These two dogs are specialists at sniffing out pirated good. They have time and again, busted the pirates by sniffing out their stash. Millions of ringgit of pirated goods have been seized as a result. Hence, the price on their heads have gone up to RM 50,000 each now. There is plenty of motivation to snuff these two out now. Therefore, these two dogs have to be very well guarded now.
The content industry spends millions of dollars each year, trying to come up with high-tech methods to beat the content pirates. They create wonderful new media, such as HD-DVD and Blu-Ray DVD, that feature heavily creative methods to defeat piracy. These methods are all juicy invitations to crackers around the world to break them.
Now, if they spent those millions of dollars to train up a legion of pirate sniffing dogs, they would probably be able to catch more pirates. They could supply these dogs to the various customs agencies around the world to prevent pirated goods from entering their borders. This would certainly be a better way to crackdown on piracy than using DRM.
However, I guess that using dogs just isn't as sexy. You can't pander of DOG as well as you can DRM. Plus, it doesn't solve the problem of content piracy over the Internet. But the content industry is missing the entire point. Content piracy over the Internet doesn't generate any income. It's usually just some kids downloading their favourite song. It's the real-world pirates that are illegally making money by marketing and selling the actual pirated content.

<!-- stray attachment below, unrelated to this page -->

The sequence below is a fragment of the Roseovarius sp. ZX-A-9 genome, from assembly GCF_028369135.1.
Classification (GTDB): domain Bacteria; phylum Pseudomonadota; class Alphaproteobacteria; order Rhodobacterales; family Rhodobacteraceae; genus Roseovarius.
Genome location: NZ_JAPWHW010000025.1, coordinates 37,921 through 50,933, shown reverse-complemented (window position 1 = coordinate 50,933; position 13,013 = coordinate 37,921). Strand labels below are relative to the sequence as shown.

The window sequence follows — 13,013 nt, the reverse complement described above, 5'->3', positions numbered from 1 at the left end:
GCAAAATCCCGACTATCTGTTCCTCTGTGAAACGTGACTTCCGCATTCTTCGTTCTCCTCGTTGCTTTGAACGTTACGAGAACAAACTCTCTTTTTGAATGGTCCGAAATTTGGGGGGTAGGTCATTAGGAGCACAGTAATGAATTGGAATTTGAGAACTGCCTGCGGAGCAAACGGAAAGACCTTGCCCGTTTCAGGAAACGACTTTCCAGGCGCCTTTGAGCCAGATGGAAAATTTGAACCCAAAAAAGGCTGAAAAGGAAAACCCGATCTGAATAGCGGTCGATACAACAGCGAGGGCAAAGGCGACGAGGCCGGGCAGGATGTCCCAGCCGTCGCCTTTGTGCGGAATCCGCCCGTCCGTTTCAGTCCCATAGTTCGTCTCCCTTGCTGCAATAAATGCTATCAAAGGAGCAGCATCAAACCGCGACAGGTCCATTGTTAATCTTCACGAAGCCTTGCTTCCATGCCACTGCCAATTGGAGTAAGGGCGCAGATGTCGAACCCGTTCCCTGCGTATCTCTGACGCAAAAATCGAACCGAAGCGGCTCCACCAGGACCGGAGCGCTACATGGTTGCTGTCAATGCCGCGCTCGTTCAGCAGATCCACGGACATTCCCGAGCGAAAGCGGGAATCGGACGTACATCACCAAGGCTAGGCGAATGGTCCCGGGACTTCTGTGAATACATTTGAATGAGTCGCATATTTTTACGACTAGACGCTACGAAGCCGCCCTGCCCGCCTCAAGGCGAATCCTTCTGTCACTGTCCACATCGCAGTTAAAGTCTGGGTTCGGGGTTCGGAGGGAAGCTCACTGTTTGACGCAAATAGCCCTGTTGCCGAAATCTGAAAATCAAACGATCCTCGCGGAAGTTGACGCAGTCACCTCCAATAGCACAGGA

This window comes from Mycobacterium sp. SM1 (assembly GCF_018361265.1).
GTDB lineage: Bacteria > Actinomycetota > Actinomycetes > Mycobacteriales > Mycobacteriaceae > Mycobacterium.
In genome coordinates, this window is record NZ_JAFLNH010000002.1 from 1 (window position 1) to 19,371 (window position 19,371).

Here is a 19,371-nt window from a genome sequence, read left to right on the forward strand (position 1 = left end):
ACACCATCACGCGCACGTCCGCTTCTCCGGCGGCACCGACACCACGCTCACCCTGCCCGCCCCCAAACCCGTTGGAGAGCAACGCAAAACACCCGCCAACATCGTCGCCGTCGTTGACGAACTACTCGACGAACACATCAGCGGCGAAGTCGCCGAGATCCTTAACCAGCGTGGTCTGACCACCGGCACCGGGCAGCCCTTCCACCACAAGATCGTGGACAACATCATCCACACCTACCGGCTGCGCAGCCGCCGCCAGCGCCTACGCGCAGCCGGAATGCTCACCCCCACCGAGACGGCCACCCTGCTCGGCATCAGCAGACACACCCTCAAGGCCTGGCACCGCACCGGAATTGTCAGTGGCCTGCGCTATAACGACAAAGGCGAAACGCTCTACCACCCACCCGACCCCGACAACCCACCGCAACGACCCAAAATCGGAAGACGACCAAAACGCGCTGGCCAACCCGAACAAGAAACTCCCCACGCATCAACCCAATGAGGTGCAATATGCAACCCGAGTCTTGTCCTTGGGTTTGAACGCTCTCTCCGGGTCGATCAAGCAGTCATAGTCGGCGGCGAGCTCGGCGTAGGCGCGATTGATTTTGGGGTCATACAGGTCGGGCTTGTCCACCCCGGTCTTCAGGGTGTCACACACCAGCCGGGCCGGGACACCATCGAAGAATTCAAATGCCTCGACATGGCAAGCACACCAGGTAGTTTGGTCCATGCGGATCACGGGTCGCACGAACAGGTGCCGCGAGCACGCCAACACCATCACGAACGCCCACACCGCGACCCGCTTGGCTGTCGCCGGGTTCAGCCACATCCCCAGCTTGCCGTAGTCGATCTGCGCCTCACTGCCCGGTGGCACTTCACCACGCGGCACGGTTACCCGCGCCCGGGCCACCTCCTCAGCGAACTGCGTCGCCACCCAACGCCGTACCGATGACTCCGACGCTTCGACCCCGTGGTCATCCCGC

But I guess that the content industry doesn't really care about piracy. For instance, global sales of music CDs have gone up by 8% last year but the content industry are still screaming bloody thief everywhere they go. So, assuming that they will think and behave rationally is just out of the question, I guess.